It was sort of a generic poor weather day that I've experienced too many times to recall over the years, but interesting and worthwhile for all that. A clear and frosty start quickly clouded over - the snow came in on Creag MacRanaich and really got going on Meall an t-Seallaidh where we had near-whiteout conditions. We watched the snow subtly change through the day as the temperature changed, practised counting paces with mixed results, and came away with skills sharpened and maybe a little more in the bank should we ever find ourselves in a real situation. I also need to learn to roll up my faff into fewer heat and energy-sapping stops on the hill, and use those stops to do a little rucksack rearrangement, thinking a few moves ahead to what may be needed later (wind's picking up - move those goggles to the top of the pack!).

Oh and don't forget the exercise - we may have had 'the wrong kind of snow' as Mick said, too wet and soft for anything interesting like crampons or glissading, but floundering through waist-deep drifts and over buried streams gives a cardiovascular workout second to none.

Anyway, here are a few from the walk, before the weather closed in:











Meall an t-Seallaidh means 'hill of sight', thought to refer to the fine views from the summit. Not applicable today obviously, but here are a few from a visit in summer 2014 to fill in the blanks:

Loch Earn
Ben Vorlich and Stuc a'Chroin
Stob Binnein and Ben More

Sunday, 19 February 2017

Mudlarks and fossils

We took the children out for the regular weekend wander - Aberlady this week, with the promise of fossils and Kit-Kats, and I found myself wondering: why? And what will stick?


Slipping and sliding in the tidal mud, caught between trust and the anxiety of thinking for yourself as you follow me out to the ancient bones of scuttled boats, rotten ribs spilling their last meal of rocks, hoping the quicksand doesn't get you?




The bubbling call of a curlew is wild music that grips me with a spasm of longing and loss, I don't know why. Oystercatchers carry me back to summer nights far inland, lying in the dark, the sound of a Cairngorm-born river outside. What will they mean for you?


"Where's the sea?" you ask. We can only hear it, far out across the sand and mud flats. You see, the further out the tide goes, the faster it comes in. Maybe approaching walking pace across Aberlady Bay.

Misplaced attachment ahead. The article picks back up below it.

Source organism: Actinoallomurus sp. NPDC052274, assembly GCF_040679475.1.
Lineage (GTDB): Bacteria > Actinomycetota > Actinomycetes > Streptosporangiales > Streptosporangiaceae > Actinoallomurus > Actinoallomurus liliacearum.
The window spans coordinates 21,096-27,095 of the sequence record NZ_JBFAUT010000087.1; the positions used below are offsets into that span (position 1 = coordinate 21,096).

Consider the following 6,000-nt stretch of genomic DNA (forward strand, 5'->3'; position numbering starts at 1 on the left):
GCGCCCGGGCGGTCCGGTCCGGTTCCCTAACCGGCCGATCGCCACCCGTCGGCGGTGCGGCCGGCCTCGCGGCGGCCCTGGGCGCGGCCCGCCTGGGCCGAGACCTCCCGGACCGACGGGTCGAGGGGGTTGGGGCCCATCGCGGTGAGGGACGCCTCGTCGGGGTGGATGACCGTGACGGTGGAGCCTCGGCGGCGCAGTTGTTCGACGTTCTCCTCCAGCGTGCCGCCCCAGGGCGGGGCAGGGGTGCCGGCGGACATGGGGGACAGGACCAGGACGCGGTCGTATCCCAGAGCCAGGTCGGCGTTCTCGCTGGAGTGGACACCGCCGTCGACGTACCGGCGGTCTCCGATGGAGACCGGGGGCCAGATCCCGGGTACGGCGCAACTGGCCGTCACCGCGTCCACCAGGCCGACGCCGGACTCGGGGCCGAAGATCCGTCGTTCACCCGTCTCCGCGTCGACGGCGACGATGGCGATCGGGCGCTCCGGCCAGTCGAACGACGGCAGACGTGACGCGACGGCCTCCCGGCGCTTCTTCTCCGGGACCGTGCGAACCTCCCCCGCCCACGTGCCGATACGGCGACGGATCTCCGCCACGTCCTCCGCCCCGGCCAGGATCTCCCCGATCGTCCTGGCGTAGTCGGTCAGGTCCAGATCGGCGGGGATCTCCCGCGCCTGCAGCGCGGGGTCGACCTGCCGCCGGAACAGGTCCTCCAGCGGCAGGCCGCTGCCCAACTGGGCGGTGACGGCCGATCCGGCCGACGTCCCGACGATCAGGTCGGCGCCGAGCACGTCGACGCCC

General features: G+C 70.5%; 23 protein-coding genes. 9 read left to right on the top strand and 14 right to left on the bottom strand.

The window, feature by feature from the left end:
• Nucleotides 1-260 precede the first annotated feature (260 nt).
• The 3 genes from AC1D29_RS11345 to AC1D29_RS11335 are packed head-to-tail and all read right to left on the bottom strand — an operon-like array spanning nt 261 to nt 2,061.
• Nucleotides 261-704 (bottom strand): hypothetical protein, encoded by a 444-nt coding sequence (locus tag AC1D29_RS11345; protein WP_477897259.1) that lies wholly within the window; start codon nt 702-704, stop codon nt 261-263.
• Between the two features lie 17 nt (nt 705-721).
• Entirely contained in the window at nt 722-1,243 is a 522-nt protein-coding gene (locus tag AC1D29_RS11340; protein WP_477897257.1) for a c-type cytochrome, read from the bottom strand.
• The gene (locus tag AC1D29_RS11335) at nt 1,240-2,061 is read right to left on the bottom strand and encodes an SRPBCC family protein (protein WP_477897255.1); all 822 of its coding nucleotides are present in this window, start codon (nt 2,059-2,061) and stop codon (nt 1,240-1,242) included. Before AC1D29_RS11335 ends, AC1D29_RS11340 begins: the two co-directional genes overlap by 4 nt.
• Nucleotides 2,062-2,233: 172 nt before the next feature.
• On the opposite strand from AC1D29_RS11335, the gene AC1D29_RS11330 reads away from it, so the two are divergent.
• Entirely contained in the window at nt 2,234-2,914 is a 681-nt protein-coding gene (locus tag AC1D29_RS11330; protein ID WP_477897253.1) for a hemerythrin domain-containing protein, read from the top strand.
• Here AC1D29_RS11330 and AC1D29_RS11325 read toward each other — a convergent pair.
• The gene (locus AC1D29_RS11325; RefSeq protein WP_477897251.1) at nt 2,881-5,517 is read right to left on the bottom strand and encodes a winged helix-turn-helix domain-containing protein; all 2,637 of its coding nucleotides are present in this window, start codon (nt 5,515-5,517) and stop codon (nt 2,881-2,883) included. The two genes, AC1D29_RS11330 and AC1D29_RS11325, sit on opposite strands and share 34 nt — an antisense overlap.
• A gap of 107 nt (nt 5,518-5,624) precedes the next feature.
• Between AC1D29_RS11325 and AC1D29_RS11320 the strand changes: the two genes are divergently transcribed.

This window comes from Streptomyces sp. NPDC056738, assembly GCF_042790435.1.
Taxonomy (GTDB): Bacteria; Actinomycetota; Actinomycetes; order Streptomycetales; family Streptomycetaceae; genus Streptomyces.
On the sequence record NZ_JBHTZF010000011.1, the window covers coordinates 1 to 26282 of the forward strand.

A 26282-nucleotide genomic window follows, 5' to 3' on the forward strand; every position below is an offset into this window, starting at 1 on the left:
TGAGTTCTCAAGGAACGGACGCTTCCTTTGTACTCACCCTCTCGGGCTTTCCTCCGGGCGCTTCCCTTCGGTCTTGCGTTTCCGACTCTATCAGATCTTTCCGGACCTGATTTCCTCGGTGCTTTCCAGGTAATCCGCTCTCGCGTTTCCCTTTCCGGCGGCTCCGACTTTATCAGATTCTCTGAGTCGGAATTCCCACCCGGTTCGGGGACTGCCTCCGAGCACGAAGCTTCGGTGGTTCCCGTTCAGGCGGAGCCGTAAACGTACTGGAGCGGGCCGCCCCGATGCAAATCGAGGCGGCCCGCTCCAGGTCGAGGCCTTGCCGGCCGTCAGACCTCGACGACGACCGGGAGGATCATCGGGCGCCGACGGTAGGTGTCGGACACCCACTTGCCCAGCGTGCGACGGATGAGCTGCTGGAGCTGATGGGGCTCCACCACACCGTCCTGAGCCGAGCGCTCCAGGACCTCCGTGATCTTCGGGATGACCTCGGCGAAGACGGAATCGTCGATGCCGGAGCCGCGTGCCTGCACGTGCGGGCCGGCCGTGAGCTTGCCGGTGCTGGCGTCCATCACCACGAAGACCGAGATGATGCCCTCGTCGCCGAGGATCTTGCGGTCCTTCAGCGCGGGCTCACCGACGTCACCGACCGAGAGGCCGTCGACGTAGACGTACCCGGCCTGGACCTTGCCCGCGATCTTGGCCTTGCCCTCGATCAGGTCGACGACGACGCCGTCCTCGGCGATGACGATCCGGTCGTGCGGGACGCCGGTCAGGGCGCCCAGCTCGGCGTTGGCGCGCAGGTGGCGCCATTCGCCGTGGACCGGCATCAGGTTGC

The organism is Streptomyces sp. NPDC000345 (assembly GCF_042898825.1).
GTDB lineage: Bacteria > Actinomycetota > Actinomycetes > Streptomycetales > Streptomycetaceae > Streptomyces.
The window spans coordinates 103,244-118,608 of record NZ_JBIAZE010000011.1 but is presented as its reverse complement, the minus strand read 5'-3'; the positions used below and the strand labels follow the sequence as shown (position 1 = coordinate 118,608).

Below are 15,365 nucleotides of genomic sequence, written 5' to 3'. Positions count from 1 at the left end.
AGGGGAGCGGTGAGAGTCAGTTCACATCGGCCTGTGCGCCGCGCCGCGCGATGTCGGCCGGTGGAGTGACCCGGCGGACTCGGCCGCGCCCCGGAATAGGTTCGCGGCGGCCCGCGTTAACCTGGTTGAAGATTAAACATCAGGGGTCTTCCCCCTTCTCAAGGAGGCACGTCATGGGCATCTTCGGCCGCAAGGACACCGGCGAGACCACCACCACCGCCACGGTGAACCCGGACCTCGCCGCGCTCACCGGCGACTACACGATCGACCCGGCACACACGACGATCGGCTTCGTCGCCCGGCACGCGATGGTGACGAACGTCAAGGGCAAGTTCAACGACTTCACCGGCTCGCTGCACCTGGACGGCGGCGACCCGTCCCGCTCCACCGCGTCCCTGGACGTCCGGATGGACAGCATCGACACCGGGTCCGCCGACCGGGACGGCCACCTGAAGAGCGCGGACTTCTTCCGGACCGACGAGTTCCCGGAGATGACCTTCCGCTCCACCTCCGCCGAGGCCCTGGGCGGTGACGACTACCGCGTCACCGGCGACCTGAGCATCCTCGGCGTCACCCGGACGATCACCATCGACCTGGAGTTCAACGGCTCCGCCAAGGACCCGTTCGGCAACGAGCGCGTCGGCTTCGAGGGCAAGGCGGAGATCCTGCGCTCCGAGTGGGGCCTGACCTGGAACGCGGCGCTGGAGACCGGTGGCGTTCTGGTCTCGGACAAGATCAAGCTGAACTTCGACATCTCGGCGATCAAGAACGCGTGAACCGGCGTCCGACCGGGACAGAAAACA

It's cold. Your auntie found a coral fossil but you didn't. How much further is it? No, you're too big to carry now.



Did you overhear the joke we made about building a house with bricks foraged from the foreshore? Only half a joke because I'm running out of illusions about where we are and where we're going, and I'm looking for new stories with less cheap comfort and more scope for action.


The world is changing but it isn't coming to an end, and that's the frightening thing. The future doesn't look like it will be an upgraded version of the present. In the same way, evolution is widely misunderstood: it's not about getting better, improving in some objective sense. It's about adapting to the conditions. Nor is it a process of smooth and gradual change; instead, periods of stability are punctuated by times of rapid change, as conditions break down and clever adaptations become useless, redundant. The parameters of the game are reset. Your move.

So we have to choose carefully what to do, what is worth keeping, and what to let go, with an honest eye to what the situation requires, with an eye to the world outside our culture.


Because whatever you think, this is your home for life. Remember that and you might be okay.


More information about looking for fossils at Aberlady can be found here. Please note Aberlady is an SSSI so do read the information in the link about responsible fossil hunting.